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Chickenshit: The Sequel

A number of you have written to correct my November 14 column on the use of the word “chickensh–” by an anonymous White House official, in talking to The Atlantic magazine, to describe the Israeli prime minister, Benjamin Netanyahu. The correctors all make the same point: I was wrong in thinking that “chickensh–” meant cowardly. “I’m old enough to know the difference between ‘chicken’ and ‘chickensh–,’” Gerald Taylor writes. “I’m not so sure about you, though. ‘Chicken’ clearly means a coward. ‘Chickensh–’ means insignificant. I don’t know which appellation would disturb Netanyahu more, but somebody ought to ask him.”

Robert Cotton, Judith Ronat and Arnold Stern all agree. Mr. Stern, for example, observes: “Chickensh– was used in the army during World War II to describe officious officers and orders that were petty and sometimes meaningless. It had nothing in common with being called ‘chicken.’”

This is clearly not a chickensh– matter. Allow me to defend myself.

Having been a boy who participated joyously in the great American sport of profanity (not all languages take the same pleasure in this pastime), I can assure Mr. Taylor that I am well aware that “chickenshit” commonly means petty or insignificant. As a matter of fact, this is the only sense in which I myself have ever used it or heard it used. Nevertheless, I stick to my opinion that in The Atlantic it meant cowardly. I have three reasons for doing so.

Reason 1 is the context in which the word appeared. Here, again, is the anonymous official’s remark:

“The thing about Bibi is, he’s a chickensh–. The good thing about Netanyahu is that he’s scared to launch wars. The bad thing about him is that he won’t do anything to reach an accommodation with the Palestinians or the Sunni Arab states…. He’s got no guts.”

“Scared,” “no guts”: This is not being accused of insignificance. It is being accused of cowardice.

Reason 2 can be found on page 399 of my 1991 Random House Historical Dictionary of American Slang. (Unfortunately, this impressive work of scholarship does not extend beyond the letter “O,” its third and last volume having never been published.) After defining “chickensh–” as “insignificant, contemptible, worthless,” it gives a second meaning of “cowardly,” followed by many citations. Two of them, Arnold Stern may be surprised to find out, come from World War II. One is from Norman Mailer’s celebrated 1948 war novel. “The Naked and the Dead,” in which a soldier berates a frightened buddy: “What’s the matter? You going chickensh–?”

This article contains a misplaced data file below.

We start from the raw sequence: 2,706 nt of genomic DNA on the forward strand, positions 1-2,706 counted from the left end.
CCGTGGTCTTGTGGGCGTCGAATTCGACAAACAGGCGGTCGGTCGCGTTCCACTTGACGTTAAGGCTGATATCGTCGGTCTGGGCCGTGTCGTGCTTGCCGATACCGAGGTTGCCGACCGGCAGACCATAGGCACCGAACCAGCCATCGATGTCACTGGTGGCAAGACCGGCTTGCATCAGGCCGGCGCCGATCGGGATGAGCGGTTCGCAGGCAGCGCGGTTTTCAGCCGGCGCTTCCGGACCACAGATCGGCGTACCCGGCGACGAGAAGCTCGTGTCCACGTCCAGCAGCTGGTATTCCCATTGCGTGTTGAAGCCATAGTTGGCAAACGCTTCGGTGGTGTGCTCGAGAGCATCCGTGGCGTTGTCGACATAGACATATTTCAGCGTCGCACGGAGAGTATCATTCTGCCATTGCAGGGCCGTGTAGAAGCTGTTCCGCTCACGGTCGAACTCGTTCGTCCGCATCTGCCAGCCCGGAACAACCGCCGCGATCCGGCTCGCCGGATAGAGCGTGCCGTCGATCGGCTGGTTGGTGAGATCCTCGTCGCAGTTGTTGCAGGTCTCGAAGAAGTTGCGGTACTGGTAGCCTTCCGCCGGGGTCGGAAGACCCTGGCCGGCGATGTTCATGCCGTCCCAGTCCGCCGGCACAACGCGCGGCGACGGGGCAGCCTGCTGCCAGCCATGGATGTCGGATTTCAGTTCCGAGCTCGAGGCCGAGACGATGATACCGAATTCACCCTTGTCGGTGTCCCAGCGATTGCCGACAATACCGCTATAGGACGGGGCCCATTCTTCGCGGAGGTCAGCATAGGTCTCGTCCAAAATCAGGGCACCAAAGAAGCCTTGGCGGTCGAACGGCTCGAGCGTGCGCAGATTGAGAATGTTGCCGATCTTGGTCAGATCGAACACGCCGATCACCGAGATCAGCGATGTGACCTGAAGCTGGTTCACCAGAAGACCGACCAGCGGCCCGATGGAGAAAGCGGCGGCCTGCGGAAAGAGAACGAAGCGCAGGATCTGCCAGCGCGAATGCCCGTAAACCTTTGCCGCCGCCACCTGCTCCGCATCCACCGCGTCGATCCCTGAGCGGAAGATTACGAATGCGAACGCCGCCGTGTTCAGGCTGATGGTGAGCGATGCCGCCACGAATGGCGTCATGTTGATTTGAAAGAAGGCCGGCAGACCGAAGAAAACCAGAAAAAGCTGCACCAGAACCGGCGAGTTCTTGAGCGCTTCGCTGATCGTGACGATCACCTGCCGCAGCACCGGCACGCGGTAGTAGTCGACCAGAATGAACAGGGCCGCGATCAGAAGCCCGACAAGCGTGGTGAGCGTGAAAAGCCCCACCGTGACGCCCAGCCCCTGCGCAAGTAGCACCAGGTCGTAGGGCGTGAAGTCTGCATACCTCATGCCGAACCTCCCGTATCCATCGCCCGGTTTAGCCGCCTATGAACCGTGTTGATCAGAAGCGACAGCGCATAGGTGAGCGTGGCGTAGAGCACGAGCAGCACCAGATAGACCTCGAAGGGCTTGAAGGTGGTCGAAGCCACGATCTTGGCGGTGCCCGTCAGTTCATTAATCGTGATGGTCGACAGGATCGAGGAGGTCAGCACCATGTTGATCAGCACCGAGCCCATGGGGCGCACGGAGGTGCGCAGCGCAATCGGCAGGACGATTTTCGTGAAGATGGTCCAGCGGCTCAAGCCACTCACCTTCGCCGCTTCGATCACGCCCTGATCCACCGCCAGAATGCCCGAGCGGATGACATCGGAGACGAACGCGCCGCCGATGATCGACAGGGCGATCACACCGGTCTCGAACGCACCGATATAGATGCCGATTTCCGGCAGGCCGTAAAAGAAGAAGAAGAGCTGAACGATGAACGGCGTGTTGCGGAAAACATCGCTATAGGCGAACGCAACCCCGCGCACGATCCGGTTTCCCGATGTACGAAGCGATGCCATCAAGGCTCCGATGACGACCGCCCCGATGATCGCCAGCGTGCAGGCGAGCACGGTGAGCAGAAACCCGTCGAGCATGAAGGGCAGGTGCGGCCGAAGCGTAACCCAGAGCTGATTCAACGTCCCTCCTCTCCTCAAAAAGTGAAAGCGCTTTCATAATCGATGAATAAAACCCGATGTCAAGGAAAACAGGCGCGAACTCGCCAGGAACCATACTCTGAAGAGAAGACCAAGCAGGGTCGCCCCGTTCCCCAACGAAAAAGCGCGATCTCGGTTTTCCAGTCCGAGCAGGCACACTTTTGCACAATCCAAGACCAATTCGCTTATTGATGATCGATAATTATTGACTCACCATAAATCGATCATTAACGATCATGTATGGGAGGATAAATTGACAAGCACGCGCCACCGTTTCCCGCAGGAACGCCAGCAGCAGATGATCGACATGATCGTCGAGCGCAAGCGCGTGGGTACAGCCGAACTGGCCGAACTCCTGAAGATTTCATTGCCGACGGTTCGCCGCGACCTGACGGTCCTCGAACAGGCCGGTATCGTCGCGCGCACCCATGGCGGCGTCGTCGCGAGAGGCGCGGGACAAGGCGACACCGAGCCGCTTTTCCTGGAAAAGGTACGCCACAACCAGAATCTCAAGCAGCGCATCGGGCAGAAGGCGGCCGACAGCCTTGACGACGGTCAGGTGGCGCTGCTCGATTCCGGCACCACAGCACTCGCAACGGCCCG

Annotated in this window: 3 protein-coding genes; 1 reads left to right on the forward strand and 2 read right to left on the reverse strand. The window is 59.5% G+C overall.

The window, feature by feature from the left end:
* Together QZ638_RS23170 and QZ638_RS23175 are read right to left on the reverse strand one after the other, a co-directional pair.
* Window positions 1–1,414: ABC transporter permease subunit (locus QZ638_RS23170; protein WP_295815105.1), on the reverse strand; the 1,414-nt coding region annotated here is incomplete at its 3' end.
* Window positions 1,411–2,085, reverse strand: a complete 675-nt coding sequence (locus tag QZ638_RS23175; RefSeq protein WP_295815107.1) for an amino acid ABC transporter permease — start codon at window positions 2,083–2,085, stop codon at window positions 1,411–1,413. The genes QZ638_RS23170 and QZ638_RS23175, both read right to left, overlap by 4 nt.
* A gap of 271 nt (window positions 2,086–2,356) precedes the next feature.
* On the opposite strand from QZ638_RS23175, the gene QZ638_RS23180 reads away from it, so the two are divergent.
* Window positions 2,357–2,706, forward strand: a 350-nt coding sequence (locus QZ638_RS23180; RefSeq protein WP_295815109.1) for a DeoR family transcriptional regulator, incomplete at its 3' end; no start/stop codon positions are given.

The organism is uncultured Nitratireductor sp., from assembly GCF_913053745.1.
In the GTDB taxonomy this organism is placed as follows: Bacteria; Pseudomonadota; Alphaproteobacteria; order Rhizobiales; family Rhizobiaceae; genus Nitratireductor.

The latest of the citations provided by the dictionary dates to the year of its publication. Clearly, “chickensh–” did and does mean cowardly to quite a few Americans. Perhaps this is a regionalism that exists only in certain areas, in none of which I or my correspondents grew up. In any case, the anonymous White House official was familiar with it.

Reason 3 has to do with the English indefinite article “a,” as in The Atlantic’s “He’s a chickensh–.” Hands on your hearts, Messrs. Taylor, Cotton, Ronat and Stern: Have you ever heard “chickensh–” in the sense of insignificant used as a noun preceded by an article in this fashion? Have you ever heard anyone call something insignificant by saying, “That’s a chickensh–” rather than “That’s chickensh–,” or “That’s a chickensh– affair,” or “That’s chickensh– thinking,” or the like? “If you have, you should alert the Historical Dictionary of American Slang just in case it’s ever finished and republished, because in the 25 citations it gives for “chickensh–” when it means insignificant, ranging from 1934 to 1990, the word appears every single time as an adjective and in all but three or four cases as an adjective followed by the noun it modifies. For instance, “God couldn’t give a damn less about all these little chickensh– details.” Or, “Don’t go breaking any of the chickensh– little rules.” Or, “What a chicken sh– (sic) place!” Or, “Well, that’s the old chickensh– army.”

“Chicken” is commonly a noun, although it’s often an adjective, too. If I say, “He’s a chicken,” it’s the former; this can be paraphrased as “He’s a coward.” If I say, “He’s chicken,” on the other hand, it’s the latter, and the correct paraphrase is, “He’s afraid.” “Chickensh–” in its second definition, according to the Historical Dictionary of American Slang, follows the same pattern. And like “chicken,” which yields the verb “to chicken out,” it has a verbal form, too. The dictionary cites actor Steve McQueen saying in a 1971 issue of Playboy (apparently in reference to a motorcycle competition): “I chickensh–ted on the second turn. I just didn’t have the balls.”

And here my case rests. The White House official was not calling Netanyahu insignificant. He was calling him a coward in a particularly taunting, belligerent way. His own words, the Historical Dictionary of American Slang, and American English usage as we know it are my witnesses.

Questions for Philologos can be sent to [email protected]

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